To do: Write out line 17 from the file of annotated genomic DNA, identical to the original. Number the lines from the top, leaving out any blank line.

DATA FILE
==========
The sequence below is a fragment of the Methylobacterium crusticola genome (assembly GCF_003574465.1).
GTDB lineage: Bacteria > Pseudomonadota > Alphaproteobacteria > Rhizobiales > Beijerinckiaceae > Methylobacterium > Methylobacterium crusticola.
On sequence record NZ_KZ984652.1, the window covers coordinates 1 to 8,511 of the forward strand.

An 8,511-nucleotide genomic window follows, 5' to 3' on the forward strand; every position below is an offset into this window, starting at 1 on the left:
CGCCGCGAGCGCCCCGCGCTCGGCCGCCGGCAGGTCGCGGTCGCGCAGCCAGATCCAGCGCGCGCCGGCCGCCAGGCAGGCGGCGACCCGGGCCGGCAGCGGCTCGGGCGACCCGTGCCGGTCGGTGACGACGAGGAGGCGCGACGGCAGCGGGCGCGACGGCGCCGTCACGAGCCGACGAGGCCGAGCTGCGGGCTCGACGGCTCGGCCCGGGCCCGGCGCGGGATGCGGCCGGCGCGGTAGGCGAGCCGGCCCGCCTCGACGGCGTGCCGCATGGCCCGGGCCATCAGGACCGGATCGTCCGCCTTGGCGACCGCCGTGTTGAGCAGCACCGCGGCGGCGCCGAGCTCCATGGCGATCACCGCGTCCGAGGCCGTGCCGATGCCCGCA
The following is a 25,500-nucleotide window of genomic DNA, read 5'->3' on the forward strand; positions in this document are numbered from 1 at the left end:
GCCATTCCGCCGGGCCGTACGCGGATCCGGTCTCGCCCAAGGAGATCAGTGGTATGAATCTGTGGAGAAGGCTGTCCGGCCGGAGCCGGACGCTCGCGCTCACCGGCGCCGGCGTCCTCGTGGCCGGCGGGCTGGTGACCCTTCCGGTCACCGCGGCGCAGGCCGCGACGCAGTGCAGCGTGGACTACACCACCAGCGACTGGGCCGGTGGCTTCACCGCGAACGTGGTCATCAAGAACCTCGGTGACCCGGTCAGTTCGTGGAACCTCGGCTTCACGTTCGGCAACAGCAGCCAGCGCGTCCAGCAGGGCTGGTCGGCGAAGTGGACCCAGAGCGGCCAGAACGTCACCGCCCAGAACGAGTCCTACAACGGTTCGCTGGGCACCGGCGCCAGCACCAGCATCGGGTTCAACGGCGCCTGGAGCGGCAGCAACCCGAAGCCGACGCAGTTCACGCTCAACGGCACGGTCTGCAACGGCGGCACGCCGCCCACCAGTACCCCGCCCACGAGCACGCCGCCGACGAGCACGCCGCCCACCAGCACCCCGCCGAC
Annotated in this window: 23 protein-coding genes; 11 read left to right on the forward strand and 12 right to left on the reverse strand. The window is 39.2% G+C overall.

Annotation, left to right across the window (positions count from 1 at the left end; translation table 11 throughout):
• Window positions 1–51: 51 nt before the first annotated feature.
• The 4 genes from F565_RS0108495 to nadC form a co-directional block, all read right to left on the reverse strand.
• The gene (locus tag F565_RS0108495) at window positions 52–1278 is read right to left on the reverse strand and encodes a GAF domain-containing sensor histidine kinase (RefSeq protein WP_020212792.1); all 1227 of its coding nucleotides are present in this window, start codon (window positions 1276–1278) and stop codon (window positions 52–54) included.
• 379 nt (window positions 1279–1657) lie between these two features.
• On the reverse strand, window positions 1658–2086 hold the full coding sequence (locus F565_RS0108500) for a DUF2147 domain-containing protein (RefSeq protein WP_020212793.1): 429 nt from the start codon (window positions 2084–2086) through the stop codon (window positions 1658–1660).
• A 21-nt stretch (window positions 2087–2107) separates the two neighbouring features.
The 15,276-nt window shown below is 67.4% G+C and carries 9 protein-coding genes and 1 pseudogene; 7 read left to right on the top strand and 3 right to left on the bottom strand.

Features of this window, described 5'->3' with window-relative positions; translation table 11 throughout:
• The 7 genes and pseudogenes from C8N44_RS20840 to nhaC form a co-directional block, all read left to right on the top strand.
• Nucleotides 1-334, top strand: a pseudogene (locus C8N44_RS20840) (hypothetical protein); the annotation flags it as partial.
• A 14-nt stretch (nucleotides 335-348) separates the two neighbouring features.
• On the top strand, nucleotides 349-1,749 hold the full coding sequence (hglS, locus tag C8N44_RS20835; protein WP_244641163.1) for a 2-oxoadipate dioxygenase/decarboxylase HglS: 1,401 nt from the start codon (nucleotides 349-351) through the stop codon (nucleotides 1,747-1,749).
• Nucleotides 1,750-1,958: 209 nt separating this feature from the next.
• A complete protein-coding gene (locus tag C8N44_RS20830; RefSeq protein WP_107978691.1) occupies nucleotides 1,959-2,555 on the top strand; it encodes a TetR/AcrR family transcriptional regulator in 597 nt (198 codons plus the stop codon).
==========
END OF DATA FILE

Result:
Features of this window, described 5'->3' with window-relative positions; translation table 11 throughout: